The present study investigated different mechanical measures used to assess mini-implant stability. We compared an array of mini-implant designs using stability measures that are extensively reported in the dental literature to determine the relationship between and reliability of these various measures. It was hypothesized that mini-implants would show differences in their stability based on measures of IT, PV, POL, and ScrD and, when relationships were compared between the various stability measures, some measures would show stronger correlations and reliability than others.
Materials and Methods
Ninety self-drilling (n = 15 per mini-implant) orthodontic mini-implants from 6 different manufacturers (Aarhus, Medicon, Tuttlingen, Germany; Dual-Top, Jeil Medical Corporation, Seoul, Korea; OrthoEasy, Forestadent, Pforzheim, Germany; Tomas-pin, Dentaurum, Turnstrasse, Ispringen, Germany; Unitek, 3M, Monrovia, CA; and VectorTAS, Ormco, Glendora, CA) were used in this study. All mini-implants were 8 mm in length, with diameters ranging between 1.4 and 1.8 mm. Six different mini-implant designs were included in the study to obtain a range of stability responses for comparing the various stability measures.
A custom-made device was used for manual insertion of mini-implants into artificial bone blocks with uniform material properties (cortical layer: 40 pcf; cancellous layer: 20 pcf) (Sawbones; Pacific Research Laboratories, Vashon, WA) (Fig. 1A). During insertion, a torque sensor (AMTI 6-DOF; Advanced Mechanical Technology Inc., Watertown, MA) secured at the base of the bone block measured torques experienced during mini-implant advancement. The insertion device was designed with a universal driver supported by a stabilizer, which allowed insertion of mini-implants in a vertical orientation, without contribution of off-axis loading along the length of the mini-implants. Torques experienced throughout insertion were measured by the torque sensor, and the maximum IT for each mini-implant was identified (Instron WaveMatrix Software; Instron, Norwood, MA). This stability measure was used to define the frictional force experienced at the implant-bone interface during mini-implant insertion.
Immediately after insertion, the mechanical stability of the implanted systems was assessed using the Periotest tool (Periotest, Medizintechnik Gulden, Germany) (Fig. 1B). The Periotest was used to measure mobility of the embedded mini-implants and it output resultant stability values. The lower the PV observed, the greater the stability of the mini-implant, with negative PVs indicating greatest stability.
Subsequently, the mini-implants were placed in a materials testing machine (Instron 8874) for pull-out testing (Fig. 1C) to further assess mini-implant stability. A custom-built attachment clamp was used to connect the head of all mini-implants to the materials testing machine, allowing pull-out of the mini-implant screws from the bone blocks. The machine's displacement control setting was used to extract the mini-implants at a rate of 2 mm/min, to a maximum displacement of 3 mm. Load-displacement curves were generated for each of the mini-implants throughout testing, and measures of force and displacement at mini-implant pull-out were recorded. The POL offered information on the strength of mechanical retention achieved by the mini-implant, and the ScrD at pull-out measured the mini-implant's resistance to motion during application of the axial load.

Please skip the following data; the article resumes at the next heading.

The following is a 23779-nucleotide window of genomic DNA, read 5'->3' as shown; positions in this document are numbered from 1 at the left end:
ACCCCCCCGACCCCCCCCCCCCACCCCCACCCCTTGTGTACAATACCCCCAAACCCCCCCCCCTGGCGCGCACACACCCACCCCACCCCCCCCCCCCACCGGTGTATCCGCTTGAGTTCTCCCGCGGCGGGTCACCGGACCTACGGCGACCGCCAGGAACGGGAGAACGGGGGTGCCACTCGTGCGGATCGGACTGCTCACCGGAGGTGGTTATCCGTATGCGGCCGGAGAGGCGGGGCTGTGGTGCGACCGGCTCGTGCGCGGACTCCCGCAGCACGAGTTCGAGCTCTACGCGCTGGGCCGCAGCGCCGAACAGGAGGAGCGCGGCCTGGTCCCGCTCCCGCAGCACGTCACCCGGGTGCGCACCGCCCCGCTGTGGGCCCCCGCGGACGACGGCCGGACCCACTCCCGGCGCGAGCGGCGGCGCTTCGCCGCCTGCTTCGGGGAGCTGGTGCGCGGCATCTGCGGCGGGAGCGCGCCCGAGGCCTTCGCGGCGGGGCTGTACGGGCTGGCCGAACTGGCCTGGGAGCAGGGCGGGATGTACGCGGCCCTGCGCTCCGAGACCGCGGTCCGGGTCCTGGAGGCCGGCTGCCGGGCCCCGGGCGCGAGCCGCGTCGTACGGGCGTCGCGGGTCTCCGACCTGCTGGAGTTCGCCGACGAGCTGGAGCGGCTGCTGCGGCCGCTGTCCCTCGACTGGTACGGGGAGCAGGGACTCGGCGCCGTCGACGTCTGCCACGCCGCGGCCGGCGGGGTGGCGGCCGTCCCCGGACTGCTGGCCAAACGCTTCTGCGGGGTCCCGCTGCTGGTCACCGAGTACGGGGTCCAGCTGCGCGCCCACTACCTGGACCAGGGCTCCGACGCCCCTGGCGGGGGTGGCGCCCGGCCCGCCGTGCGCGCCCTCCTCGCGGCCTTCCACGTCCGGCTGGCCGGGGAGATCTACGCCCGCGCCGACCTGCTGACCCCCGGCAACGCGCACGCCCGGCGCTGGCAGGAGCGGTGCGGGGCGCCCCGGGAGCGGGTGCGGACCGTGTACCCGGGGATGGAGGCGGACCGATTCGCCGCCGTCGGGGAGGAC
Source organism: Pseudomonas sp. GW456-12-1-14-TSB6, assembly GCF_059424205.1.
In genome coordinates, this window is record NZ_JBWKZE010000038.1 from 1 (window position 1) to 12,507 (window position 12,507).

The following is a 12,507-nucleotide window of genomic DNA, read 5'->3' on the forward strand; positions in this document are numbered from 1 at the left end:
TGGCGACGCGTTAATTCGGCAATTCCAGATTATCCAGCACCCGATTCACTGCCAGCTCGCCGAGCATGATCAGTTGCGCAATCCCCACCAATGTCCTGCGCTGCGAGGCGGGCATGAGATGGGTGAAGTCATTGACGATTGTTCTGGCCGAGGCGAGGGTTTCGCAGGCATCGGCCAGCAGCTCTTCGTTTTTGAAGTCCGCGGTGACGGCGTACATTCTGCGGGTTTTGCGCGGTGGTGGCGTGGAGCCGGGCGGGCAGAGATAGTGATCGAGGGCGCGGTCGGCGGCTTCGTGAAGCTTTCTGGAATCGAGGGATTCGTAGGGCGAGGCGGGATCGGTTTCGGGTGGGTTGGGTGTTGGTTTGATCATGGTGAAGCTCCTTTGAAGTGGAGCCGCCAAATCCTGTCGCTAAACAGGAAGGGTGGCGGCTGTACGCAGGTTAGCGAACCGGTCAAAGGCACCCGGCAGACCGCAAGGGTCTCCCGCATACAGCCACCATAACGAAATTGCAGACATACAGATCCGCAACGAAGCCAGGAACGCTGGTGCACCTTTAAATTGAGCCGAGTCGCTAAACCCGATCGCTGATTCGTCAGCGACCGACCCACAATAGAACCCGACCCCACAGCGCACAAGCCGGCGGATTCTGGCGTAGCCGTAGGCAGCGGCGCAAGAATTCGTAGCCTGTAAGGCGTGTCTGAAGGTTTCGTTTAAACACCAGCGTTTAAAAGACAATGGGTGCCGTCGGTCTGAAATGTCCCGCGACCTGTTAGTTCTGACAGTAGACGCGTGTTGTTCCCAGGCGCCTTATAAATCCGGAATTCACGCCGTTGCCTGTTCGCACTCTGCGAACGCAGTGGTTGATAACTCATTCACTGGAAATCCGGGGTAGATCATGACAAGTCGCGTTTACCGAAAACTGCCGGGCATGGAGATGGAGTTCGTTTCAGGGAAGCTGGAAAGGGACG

For statistical analysis of the stability results, Shapiro-Wilk (α = 0.05) tests were first used to test for normality among the stability measures for each mini-implant. For normally distributed data, one-way ANOVA with post hoc Tukey tests (α = 0.05) were used to compare the stability among mini-implants for each measure. If the stability data failed normality tests, a Kruskall-Wallis test with Dunn's multiple comparison test (α = 0.05) was used to detect differences in the measurements between mini-implants. To determine the association between stability measures for all mini-implants, Spearman rank correlation analyses were performed on the grouped data. In addition, to assess the reliability of the various measures of mini-implant stability, the coefficients of variation (COVs, %) were compared for all measures.
Overall, this study found differences in mini-implant stability, specific to the mechanical measure used for assessment (Fig. 2). Unitek, Tomas-pin and Dual-Top showed the highest ITs (P < 0.05), with no differences found between them (P > 0.05) (Fig. 2A). When comparing POLs, Unitek displayed the highest force at mini-implant pull-out (P < 0.05, Fig. 2D). Similarly, Unitek showed the lowest mobility values (P < 0.0001) during Periotest assessments (Fig. 2B). However, comparisons of axial displacement during pull-out revealed that Aarhus and Dual-Top mini-implants experienced the smallest displacements among the group (P < 0.05, Fig. 2C).